Wingshooting would be such an easy pursuit if we were shooting laser guns from the old sci-fi movies. You know, the ones alien shooters used to project a continual beam of disintegration at their intended targets. We’d simply watch the beam and easily adjust for lead on any moving target no matter how evasive its maneuvers.
If you’ve ever set foot on a shotgun range or into an upland field or duck blind, you know it doesn’t work that way. Learning to consistently center a shot pattern you can’t see on a moving target is to master physics, muscle memory, and a good bit of art. And it takes time.
By allowing the shooter (and his or her coach) to easily see the path of the shot pattern to the target, the Winchester AA TrAAcker load helps to flatten that learning curve and offers advantages to experienced shooters, too. Their specially-designed wads keep up with the shot string, fly straight, and come in colors to maximize visibility in any sky conditions, including night time under the lights.
While a coach analyzing a student’s shots will be able to see the tracer effect immediately, working solo it will take the shooter about 50 rounds to train his or her eyes to see the TrAAcker wad in flight. Learning to see the TrAAcker wad arrive on target offers an additional benefit for the shooter.
One of the most common flaws in wingshooting technique—one that haunts both novice and experienced shooters—is focusing on the shotgun’s bead(s) rather than downrange to pick up the target. In severe cases, the shooter’s focus shifts back and forth several times during a shot. The telltale sign of this breach of form is the muzzle wiggling around as if the shooter was tracing figure eights rather than executing a smooth swing to and through the target.
To see the TrAAcker wad in flight, the shooter’s vision must be focused downrange. The subconscious thought of “looking for the wad” forces focus downrange, thereby enhancing technique and instilling good habits over bad. This phenomenon can especially help an experienced shooter halt a slump caused by looking at the bead(s).
Once a shooter learns to see the TrAAcker wad, it becomes as important to training the mental game as the physical. Once a shooter creates the muscle memory it takes to break targets, and gains enough experience to understand what he or she is seeing in various presentations, shotgunning becomes a 95 percent mental game.
All types of competitive athletes, from race car drivers to downhill skiers to golfers, train in mental visualization—seeing desired outcomes in the mind’s eye before they happen. This is a crucial skill for top shotgunners, too; just ask the phenoms on the USA Shooting Team. They “see” every target break as they prepare for the shot.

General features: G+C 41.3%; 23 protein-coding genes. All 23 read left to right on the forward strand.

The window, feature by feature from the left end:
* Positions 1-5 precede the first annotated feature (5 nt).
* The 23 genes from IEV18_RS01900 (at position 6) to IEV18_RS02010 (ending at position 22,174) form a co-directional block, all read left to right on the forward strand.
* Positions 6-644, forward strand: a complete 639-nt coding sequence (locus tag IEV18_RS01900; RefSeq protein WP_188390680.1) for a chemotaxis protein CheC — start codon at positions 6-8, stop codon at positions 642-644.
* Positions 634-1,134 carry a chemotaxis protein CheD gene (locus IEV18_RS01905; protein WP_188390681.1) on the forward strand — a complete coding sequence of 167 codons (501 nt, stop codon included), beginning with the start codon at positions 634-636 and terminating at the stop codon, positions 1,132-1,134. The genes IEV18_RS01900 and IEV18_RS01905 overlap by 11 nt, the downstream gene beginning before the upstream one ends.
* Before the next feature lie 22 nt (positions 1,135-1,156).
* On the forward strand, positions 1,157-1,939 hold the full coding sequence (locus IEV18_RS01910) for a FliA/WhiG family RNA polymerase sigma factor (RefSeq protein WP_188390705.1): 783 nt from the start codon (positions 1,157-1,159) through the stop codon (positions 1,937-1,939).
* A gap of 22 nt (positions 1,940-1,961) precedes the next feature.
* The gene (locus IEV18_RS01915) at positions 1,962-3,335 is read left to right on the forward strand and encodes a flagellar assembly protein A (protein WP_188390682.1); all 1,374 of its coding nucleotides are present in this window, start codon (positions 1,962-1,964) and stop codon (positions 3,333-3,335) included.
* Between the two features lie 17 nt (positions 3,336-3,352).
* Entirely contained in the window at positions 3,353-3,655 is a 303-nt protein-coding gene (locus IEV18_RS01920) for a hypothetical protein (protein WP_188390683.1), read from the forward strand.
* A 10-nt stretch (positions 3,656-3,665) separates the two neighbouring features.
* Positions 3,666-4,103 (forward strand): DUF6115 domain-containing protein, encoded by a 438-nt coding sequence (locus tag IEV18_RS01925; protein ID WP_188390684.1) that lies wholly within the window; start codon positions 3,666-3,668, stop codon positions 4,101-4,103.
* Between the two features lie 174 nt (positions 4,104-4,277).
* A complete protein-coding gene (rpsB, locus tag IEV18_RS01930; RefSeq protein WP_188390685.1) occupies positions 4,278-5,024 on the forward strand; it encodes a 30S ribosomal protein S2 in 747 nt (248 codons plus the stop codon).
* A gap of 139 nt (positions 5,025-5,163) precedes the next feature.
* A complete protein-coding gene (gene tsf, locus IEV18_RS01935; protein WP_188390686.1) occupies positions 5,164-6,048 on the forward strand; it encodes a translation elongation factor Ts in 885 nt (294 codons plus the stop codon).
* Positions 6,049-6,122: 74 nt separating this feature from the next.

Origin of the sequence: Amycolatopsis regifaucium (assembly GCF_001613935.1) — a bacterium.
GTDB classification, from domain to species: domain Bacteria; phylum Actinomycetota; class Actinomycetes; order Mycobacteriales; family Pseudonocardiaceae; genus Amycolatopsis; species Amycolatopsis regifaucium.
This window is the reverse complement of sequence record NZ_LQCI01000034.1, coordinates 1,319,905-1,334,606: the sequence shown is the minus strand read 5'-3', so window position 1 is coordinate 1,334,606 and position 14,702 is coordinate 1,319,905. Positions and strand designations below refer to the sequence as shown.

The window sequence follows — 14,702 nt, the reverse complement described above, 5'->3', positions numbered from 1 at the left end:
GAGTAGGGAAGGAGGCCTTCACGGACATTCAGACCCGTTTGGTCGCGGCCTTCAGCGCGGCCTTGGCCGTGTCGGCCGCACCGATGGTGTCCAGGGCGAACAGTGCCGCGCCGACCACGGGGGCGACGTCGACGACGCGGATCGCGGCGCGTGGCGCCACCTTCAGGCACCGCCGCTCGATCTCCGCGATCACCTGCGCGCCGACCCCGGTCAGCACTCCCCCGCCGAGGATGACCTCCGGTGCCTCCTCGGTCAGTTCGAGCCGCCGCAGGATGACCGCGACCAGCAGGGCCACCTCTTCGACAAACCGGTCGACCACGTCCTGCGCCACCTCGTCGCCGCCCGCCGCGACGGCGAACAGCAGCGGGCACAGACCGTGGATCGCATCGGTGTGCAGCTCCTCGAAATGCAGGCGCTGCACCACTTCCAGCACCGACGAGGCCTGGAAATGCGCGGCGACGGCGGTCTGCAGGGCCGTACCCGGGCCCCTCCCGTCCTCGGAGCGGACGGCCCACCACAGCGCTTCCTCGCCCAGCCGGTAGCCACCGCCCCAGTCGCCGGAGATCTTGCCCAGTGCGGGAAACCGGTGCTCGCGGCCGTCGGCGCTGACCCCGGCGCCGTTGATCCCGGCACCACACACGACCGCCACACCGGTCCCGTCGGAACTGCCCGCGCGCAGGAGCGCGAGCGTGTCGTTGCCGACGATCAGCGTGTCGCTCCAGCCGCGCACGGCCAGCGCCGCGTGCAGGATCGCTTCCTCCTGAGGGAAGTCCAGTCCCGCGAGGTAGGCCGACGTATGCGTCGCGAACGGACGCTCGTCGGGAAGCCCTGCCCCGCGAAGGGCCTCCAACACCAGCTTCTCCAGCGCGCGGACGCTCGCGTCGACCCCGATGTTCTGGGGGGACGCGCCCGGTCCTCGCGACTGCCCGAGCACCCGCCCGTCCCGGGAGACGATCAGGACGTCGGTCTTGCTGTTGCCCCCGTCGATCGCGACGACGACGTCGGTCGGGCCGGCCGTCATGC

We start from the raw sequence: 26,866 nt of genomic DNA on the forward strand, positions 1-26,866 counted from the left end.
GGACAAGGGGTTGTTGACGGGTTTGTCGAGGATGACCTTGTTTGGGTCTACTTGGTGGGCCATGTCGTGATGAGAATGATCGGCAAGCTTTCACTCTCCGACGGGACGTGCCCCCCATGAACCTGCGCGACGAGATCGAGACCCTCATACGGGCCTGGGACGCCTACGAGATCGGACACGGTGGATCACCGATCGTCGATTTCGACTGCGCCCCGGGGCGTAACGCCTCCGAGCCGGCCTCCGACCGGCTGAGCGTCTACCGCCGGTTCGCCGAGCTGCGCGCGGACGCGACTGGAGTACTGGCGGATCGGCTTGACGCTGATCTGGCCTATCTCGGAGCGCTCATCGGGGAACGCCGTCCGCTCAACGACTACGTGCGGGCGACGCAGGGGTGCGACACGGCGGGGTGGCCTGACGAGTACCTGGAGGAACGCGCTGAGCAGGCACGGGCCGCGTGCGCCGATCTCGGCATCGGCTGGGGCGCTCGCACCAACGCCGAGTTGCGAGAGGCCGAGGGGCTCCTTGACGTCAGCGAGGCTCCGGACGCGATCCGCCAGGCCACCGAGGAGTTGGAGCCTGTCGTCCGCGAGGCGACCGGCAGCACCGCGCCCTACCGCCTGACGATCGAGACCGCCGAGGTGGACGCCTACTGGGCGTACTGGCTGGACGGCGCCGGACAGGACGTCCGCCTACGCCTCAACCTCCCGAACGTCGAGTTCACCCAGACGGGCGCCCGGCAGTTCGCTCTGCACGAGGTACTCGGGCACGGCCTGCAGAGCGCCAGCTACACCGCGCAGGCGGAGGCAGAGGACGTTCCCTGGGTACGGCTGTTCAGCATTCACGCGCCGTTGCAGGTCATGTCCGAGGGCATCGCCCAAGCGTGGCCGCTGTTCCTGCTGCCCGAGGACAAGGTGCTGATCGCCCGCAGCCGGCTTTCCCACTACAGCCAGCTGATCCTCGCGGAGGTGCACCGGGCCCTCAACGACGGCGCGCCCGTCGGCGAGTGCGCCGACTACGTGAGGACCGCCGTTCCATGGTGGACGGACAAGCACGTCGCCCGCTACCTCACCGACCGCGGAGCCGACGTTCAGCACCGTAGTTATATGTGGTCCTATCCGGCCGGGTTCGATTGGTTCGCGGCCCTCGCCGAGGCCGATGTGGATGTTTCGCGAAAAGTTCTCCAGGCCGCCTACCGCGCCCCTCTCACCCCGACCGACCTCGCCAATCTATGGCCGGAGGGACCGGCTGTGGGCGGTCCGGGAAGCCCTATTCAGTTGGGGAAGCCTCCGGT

Using the Winchester AA TrAAcker in training creates a real-world picture of the shot string inking the target. It’s an image you can incorporate into your visualization routine for greater success. Once a shooter is secure in the ability to actually see TrAAcker’s in flight, it’s an interesting and beneficial drill to mix them with non-TrAAcker loads. Instruct the shooter to load without identifying which shell they are putting into the gun. Shooters incorporating proper visualization will likely believe they see the TrAAcker on every shot whether it’s there or not. That’s a strong mental game!
The AA TrAAcker’s sweet spot for “trackability” is 35 to 45 yards, which makes it a natural training aid for American trap shooters. American trap targets are launched to fly at approximately 47 mph and elevated to fly 50 yards before hitting the ground. This makes the peak of the flight arc occur approximately 25 yards beyond the front of the trap house. In a standard singles event, the front of the house is 16 yards in front of the shooter. If the target is broken at the optimal point, the peak of its arc, the distance from the shooter to the bird is 41 yards—the middle of the TrAAcker’s sweet zone. Yet TrAAcker loads also allow ample margins for shooters who break targets on the way up.
Winchester AA TrAAckers are also valuable training aids on the sporting clays course and on the skeet field. It may take the shooter additional visual training to learn to see the wads at closer ranges and against varied backgrounds. However, with a coach at his or her side there will be no questions about where the pattern is shooting in relation to the target. The visual advantage of TrAAckers speeds improvement in the skills of shooters at all experience levels—coached or uncoached.
These insights brought to you by Federal Premium Ammunition, Camp Chef, and the Quebec Outfitters Federation.
Image courtesy Winchester